A couple of people have noted that the photographs show my underlying obsession with OSB sterling board. The reconstituted wood sheeting we used to build Vincent Maugers huge Undercroft sculpture in the summer. It is a fabulous material and has a lot of possibilities, but I think that in this case it is purely coincidental. In these pictures I have been avoiding that kind of aesthetic choice. They are merely redundant cash machines, documented as simply as possible.
On Saturday we decided to take a tour of Brighton city centres glorious collection of cash machines, both operative and defunct. It was raining again. Despite this, and current economic instabilities, the shoppers were out in force. Any form of coherent on street discussion was limited, but checking out the queues and the fiscal activity was interesting. Some good cash machine stories came out. This particular machine was elected the slowest in the area. We withdrew some cash. It certainly was begrudging in its delivery, and seems to have some money stuck in it’s mechanism.
Early yesterday, rain lashing down, on my way to primp the exhibition before the first visitors I stopped off at my local cash machine to get some money, as you do. Scattered all over the pavement was soggy monopoly money, about sixty quids worth. Good luck for me, and for people out for a walk in the middle of an all night game of monopoly. A bad sign though for the government? Needless to say, the cash machine wasn't working, often the case on Saturday mornings.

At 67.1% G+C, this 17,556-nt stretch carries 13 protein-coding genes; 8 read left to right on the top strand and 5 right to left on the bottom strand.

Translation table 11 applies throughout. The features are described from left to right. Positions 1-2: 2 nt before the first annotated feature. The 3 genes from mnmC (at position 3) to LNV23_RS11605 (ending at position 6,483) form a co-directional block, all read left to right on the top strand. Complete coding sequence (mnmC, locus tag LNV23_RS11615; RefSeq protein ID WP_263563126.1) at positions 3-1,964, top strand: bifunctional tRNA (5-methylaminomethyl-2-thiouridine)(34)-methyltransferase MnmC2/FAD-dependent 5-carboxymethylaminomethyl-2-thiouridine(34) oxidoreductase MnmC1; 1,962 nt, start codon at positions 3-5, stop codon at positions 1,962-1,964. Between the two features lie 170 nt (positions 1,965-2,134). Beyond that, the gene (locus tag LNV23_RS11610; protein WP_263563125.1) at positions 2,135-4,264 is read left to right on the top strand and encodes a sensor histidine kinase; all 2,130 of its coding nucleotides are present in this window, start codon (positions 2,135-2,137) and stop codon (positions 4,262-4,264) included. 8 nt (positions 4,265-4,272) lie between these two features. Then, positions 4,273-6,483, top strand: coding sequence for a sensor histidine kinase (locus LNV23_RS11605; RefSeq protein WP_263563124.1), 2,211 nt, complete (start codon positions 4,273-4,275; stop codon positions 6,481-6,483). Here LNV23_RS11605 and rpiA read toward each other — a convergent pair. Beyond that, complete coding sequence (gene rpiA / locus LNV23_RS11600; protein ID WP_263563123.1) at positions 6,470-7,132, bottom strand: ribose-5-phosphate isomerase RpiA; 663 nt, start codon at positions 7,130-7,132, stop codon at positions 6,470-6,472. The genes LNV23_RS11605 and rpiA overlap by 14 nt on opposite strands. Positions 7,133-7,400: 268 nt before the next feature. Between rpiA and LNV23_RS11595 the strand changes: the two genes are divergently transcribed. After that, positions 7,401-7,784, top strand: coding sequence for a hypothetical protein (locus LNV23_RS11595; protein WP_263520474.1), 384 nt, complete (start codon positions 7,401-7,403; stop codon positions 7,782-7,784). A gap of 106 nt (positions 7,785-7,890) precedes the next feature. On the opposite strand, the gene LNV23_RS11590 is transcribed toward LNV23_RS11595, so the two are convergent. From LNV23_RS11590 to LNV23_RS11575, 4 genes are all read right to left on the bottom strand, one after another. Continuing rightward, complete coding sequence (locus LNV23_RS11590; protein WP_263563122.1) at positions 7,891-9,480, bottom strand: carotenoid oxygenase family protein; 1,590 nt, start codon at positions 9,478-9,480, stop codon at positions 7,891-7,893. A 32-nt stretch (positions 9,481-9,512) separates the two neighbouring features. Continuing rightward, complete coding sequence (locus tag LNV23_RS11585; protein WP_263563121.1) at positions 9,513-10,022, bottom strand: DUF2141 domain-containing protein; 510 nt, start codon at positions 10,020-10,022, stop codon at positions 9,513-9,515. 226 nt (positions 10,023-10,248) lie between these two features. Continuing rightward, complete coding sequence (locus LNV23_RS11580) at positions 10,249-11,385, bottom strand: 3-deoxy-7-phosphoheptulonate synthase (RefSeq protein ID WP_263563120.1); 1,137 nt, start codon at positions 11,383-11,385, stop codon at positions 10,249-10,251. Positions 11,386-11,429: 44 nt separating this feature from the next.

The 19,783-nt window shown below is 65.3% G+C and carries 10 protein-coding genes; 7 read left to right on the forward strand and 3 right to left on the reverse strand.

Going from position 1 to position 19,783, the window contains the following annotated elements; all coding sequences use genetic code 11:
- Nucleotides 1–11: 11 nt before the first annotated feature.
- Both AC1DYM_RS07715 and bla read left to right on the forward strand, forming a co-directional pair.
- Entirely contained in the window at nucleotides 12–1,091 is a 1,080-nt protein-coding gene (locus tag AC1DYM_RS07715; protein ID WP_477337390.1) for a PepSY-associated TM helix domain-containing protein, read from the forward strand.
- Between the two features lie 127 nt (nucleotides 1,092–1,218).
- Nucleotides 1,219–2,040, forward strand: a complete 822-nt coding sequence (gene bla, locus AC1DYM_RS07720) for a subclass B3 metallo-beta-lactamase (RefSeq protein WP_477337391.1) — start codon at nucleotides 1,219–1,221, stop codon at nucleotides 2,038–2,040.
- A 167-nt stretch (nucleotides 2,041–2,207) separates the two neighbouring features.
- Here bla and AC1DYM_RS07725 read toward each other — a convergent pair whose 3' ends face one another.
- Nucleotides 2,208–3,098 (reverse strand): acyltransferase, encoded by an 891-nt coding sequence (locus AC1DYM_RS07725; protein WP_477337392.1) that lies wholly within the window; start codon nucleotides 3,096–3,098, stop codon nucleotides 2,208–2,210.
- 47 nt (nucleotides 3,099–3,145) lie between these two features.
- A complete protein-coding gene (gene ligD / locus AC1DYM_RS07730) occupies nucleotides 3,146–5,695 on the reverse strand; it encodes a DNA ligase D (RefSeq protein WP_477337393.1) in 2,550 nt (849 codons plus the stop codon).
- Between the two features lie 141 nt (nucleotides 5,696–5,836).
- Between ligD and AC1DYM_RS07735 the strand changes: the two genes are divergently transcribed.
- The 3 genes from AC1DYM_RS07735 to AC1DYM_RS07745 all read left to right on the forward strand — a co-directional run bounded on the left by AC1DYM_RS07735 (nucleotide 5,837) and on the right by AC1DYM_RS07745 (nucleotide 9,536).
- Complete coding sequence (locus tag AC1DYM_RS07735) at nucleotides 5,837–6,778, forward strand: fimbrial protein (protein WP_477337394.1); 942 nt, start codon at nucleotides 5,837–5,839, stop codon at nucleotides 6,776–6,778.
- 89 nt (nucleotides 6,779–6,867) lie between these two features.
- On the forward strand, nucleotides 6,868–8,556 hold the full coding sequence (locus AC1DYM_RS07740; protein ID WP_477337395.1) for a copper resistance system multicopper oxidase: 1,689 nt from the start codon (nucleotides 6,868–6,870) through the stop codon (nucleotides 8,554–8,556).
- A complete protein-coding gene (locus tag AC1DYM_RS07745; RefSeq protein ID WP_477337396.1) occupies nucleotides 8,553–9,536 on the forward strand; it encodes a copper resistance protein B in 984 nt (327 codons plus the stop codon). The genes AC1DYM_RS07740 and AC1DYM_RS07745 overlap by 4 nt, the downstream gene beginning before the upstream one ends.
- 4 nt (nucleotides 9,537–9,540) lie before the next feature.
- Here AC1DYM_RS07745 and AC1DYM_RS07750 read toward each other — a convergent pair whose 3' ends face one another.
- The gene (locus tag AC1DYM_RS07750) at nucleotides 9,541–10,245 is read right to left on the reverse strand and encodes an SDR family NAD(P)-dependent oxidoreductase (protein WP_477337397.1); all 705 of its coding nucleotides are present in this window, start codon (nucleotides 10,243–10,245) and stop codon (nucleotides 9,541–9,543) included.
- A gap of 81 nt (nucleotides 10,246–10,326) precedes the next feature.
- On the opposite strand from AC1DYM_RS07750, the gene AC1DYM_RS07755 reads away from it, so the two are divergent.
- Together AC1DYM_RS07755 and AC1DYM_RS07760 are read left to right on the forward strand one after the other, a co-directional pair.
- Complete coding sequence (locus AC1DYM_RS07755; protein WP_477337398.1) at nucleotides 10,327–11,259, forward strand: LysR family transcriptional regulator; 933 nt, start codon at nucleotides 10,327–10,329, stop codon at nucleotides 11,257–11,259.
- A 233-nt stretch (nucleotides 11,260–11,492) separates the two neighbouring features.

Spent the past day putting the photographs up. Lower than you would hang pictures normally. It reminded of how in the Pompidou Centre the Malevich ‘Black Square’ painting is hung really high, about five metres up, where the heating ducts should be. It made me gasp out loud when I spotted it.
The irony of all this is that for the past few weeks I have had tennis elbow and can’t control the fingers very well on my right hand. So when a shop assistant asks me to type in my ‘four digit code’ and then turns away, I have to ask them to key in the numbers or risk making a mess of it using my left hand. This straightforward sale turns into a mass of niggly problems for the assistant, who can’t possibly know what the legal position on this is. Shopping etiquette.
Last week, I even had to ask the man behind me in the queue for the cash machine to type in my secret code. He wondered whether it was legal to do it.